Pennsylvania cannot discriminate against prospective foster parents receiving medical treatment for substance use disorder, under an agreement announced today by the U.S. Department of Health and Human Services’ Office for Civil Rights.
Substance use disorder is considered a disability covered by the federal Americans with Disabilities Act. The law protecting people with disabilities also applies to their rights to participate in federally funded programs, which include foster care and adoption.
The agreement stems from a complaint that the Northumberland County child welfare agency discouraged a woman from applying to become a foster parent based on her use of prescribed methadone to treat substance use disorder, according to the voluntary resolution agreement.
A federal government spokesperson said the complaint also alleges the local child welfare agency denied the parent in question without conducting a thorough assessment of the woman’s ability to successfully parent foster children.
“State, county, and local child welfare organizations must ensure that they have policies and practices in place that do not limit opportunities for people with disabilities to fully participate in their programs, including individuals in recovery from a substance use disorder,” Melanie Fontes Rainer, director of HHS’s Office for Civil Rights, said in a press release.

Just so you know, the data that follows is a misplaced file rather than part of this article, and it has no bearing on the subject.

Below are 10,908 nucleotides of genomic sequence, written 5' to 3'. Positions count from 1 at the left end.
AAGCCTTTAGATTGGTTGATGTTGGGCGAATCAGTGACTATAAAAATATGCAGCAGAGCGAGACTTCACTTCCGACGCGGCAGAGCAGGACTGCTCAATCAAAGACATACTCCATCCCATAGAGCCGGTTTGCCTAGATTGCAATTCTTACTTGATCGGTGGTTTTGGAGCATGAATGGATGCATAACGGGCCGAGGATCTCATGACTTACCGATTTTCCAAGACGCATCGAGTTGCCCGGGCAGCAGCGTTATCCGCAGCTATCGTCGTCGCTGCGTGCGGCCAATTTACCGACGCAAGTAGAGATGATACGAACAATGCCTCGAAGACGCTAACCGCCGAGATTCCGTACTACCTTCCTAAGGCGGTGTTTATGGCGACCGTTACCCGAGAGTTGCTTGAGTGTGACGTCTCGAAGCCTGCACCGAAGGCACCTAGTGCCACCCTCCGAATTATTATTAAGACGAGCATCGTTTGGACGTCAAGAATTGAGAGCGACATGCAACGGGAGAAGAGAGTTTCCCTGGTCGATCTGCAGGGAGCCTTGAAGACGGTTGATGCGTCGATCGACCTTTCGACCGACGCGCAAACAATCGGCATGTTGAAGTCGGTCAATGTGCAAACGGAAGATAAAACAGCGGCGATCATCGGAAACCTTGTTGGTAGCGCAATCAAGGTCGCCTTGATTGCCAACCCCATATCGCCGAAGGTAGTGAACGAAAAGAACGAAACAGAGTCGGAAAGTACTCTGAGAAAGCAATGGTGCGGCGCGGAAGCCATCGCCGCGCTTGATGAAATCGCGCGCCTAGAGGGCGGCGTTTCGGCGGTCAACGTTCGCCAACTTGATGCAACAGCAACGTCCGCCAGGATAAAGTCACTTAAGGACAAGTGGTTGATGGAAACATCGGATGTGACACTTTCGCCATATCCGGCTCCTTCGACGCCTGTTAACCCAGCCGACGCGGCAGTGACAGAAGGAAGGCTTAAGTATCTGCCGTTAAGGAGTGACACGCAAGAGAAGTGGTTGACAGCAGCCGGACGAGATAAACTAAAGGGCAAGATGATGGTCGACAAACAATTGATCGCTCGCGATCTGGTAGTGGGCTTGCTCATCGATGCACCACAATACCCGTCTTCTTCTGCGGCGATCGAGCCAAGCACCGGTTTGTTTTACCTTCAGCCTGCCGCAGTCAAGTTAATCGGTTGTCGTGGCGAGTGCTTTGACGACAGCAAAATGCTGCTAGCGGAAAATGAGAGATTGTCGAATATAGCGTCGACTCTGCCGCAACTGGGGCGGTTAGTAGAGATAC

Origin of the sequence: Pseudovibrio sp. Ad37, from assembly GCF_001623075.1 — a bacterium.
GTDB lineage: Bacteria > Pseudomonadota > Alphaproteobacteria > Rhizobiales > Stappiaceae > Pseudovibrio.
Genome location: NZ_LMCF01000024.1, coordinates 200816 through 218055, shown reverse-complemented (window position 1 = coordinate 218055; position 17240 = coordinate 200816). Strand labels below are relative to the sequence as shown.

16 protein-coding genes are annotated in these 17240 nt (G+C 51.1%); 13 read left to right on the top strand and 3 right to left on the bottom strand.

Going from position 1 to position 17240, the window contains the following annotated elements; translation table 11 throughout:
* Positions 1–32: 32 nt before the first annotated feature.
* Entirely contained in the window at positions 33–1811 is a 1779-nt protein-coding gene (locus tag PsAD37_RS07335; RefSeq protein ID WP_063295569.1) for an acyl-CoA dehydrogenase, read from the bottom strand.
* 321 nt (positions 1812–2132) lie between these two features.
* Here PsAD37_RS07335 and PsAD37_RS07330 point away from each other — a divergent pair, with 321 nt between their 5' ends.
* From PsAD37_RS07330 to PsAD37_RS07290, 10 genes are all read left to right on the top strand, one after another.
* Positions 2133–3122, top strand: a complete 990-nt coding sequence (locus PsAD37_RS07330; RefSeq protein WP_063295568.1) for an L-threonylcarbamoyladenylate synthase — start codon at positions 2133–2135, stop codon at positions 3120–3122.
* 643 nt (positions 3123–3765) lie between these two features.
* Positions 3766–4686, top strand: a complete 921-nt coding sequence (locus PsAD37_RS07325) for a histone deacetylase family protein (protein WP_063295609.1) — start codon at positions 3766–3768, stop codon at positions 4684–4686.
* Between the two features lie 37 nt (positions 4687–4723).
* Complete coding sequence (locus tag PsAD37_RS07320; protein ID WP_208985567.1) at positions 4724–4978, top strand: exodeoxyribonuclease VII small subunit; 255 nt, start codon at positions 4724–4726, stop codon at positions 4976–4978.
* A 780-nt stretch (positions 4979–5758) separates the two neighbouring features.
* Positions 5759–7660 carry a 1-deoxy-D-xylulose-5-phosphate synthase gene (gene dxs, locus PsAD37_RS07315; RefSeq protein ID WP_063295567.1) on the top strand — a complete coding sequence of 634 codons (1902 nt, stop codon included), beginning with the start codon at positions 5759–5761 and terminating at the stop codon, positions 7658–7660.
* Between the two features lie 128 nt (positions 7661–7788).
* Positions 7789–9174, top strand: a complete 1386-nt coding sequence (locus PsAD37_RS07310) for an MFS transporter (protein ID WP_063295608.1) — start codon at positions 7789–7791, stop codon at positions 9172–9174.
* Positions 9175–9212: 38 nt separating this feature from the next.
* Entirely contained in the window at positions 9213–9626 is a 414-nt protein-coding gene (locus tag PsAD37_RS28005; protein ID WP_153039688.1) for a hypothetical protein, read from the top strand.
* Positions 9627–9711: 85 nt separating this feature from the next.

Federal law protects people taking certain prescribed medications approved by the Food and Drug Administration to treat substance use disorder, including buprenorphine, methadone and naltrexone. People who are actively using illegal drugs are not covered under the ADA protections.
The agreement announced today does not prohibit county child welfare officials from ruling out prospective foster parents eligible for these protections if there are concerns for childrens’ safety. But local authorities vowed to step up their diligence.
“Pennsylvania is committed to offering services and supports available to our residents in an accessible manner that is free of discrimination,” Val Arkoosh, secretary of the state’s Department of Human Services, said in the press release. “As the state agency overseeing our county-operated child welfare agencies, we must be sure we have clear policies and expectations to ensure our partners act in line with these values.”
Neither the state agency or the Northumberland Children and Youth Services Department responded to requests for additional comment.
“child welfare organizations must ensure that they have policies and practices in place that do not limit opportunities for people with disabilities to fully participate in their programs, including individuals in recovery from a substance use disorder.”— Melanie Fontes Rainer, director, HHS Office for Civil Rights
Pennsylvania has a county-run child welfare system, with the state Department of Human Services licensing and overseeing 67 county agencies.